on March 13, 2008
Meeting cousins and my aunt aged 89 was the highlight of my trip to the East coast. Weather was glorious and re connecting with folk that I hadn’t seen in forty years priceless. Quite a lot of our conversations covered family history and names of ships that brought my grandparents to Canada in 1923 and so on our way back home we detoured in order to visit Pier 21 in Halifax. Pier 21 was the landing place of thousands of immigrants and also the place that troops left for world war two, I had uncles and relatives that left in that war and thankfully all returned. My mother did not return. She left in 1935 to join my father in England, she died there nine years later and so this port was especially poignant for me. This National historic site is a must see for everyone who’s ancestors made the trip through its doors and as modern day travelers enter they are transported into the world of thousands of folk from all walks of life as unfolds the journey of millions of immigrants. Located on the upper level of the port building you will enter the world of the immigrant through donated letters photographs and a compelling video Named Oceans of Hope. I would recommend viewing this before exploring the remainder of the museum. Many cruise lines stop here and while we were there the Grand Princess was in dock I thought it added to the authenticity to the area, it is still a busy port. Downstairs there are a myriad of shops encompassing the length of a football field selling all kinds of mementos, high end tee shirts, and clothing plus coffee shops. Also on the ground floor is the research center. Staff there will assist you in finding passenger lists of arriving immigrants. There is no charge for this. I was delighted to obtain two passenger lists; the first my grandfathers arrival on the ship the Doric in 1923 and my grandmothers arrival on the ship Regina in 1924. Copies for the passenger lists are ten Dollars and if you wish to purchase a black and white photograph of ships including caption, shipping, the cost is $30. The research center depends on donations and sales of ships photographs. Admission $8 over 60 $7 students $5.50 Family $20 Open Daily 9 30- 3 30 May- Nov Parking on site.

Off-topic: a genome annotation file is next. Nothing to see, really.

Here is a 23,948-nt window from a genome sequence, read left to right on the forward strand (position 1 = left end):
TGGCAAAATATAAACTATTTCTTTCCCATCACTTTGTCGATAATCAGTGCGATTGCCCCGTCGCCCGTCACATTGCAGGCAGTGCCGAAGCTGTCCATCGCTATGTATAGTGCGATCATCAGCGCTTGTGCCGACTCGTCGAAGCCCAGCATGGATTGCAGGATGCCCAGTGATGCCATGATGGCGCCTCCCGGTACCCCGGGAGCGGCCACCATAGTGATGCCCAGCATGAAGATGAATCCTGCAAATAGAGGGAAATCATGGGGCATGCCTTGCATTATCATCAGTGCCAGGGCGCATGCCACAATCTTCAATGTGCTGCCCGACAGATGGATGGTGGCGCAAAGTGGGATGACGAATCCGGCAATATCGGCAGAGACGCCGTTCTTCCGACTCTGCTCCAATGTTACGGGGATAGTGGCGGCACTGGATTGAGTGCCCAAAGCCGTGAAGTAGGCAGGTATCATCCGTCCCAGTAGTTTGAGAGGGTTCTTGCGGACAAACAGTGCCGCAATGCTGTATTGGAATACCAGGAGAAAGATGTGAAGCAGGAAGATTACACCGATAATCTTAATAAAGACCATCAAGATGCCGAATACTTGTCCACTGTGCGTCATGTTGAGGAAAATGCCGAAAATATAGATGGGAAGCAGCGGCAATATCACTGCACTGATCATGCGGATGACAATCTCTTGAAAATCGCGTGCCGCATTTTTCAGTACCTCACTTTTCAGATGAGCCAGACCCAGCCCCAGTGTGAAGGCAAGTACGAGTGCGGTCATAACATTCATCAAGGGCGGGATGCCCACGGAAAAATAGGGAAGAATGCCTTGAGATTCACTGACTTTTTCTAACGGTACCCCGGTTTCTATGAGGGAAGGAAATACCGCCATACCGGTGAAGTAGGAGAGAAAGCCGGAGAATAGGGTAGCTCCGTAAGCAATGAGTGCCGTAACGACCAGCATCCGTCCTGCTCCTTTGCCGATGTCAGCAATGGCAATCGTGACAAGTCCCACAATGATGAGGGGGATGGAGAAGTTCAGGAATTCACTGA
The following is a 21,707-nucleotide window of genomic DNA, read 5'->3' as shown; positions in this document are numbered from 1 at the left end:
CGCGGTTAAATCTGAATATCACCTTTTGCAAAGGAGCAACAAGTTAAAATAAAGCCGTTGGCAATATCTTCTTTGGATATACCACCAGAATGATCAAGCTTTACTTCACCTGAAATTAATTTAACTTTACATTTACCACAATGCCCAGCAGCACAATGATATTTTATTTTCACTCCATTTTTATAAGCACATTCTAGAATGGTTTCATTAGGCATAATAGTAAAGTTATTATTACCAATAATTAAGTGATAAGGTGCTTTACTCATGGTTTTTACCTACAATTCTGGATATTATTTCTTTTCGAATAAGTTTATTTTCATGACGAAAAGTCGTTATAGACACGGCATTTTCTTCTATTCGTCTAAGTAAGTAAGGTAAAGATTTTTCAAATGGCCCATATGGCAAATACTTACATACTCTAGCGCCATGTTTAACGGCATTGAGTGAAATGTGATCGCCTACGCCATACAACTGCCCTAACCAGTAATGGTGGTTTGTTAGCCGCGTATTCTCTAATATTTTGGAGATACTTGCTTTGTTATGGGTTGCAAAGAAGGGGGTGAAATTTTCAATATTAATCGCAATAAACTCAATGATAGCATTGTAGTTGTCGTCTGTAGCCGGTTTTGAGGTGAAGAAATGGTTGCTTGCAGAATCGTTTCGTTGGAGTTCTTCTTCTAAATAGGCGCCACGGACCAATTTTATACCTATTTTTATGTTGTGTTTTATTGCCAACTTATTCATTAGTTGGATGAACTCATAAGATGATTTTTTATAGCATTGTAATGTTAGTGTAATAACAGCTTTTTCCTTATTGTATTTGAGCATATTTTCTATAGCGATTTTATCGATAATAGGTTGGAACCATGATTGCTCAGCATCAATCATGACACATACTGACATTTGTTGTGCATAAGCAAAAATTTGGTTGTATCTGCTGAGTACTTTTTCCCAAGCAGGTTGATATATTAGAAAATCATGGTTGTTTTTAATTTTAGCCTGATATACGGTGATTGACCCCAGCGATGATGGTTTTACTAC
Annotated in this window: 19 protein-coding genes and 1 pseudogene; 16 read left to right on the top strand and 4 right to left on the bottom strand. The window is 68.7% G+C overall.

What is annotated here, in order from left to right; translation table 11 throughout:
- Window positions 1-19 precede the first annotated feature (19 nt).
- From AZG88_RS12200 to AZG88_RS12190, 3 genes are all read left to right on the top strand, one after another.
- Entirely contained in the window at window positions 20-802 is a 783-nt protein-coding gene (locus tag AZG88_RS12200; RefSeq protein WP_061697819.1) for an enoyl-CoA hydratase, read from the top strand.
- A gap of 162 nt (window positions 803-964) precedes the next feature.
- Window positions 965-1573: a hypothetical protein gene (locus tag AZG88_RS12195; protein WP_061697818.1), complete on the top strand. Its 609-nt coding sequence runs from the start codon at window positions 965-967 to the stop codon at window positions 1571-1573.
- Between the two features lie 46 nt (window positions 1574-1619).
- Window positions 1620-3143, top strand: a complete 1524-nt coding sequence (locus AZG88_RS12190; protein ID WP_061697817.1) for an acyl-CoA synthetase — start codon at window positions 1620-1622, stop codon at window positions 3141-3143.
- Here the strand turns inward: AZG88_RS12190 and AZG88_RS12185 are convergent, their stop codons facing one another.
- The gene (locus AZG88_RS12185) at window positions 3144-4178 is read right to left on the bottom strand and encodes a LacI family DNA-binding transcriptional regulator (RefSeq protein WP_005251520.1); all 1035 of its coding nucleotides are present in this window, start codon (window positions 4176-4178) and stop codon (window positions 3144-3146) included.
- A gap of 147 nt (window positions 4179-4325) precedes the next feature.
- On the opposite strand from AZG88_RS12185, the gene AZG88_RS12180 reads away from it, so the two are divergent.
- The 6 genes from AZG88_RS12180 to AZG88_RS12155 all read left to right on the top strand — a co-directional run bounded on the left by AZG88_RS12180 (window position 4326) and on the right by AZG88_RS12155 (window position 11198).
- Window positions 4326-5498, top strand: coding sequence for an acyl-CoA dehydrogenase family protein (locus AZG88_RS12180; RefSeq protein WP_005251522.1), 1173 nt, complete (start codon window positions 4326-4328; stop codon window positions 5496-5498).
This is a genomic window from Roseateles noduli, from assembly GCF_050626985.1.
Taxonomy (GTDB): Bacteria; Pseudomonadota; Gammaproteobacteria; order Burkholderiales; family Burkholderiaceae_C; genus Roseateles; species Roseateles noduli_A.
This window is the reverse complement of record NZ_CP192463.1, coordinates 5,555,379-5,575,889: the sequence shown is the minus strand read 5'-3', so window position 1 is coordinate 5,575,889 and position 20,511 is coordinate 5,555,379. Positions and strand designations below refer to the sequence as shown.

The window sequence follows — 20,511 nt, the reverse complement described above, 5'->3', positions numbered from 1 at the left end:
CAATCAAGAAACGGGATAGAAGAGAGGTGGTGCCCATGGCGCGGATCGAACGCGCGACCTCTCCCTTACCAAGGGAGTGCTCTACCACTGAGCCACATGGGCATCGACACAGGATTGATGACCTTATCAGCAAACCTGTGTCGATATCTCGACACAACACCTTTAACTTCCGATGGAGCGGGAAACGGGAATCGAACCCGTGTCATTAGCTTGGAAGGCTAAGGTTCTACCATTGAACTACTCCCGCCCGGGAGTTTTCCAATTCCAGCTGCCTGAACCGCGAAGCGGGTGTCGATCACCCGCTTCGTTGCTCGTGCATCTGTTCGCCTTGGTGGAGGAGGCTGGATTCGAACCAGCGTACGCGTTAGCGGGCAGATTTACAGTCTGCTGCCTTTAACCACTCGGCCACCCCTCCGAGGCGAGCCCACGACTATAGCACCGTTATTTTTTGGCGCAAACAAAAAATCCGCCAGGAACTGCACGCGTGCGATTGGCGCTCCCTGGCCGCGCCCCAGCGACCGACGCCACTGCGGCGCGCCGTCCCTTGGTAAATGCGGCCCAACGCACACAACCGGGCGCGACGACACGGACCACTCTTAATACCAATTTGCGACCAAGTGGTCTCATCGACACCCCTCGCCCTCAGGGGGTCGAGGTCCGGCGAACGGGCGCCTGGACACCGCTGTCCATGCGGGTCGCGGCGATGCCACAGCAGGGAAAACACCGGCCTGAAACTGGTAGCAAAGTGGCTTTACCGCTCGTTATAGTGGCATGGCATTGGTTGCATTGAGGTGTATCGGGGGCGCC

©Travelocity.com LP 2000-2009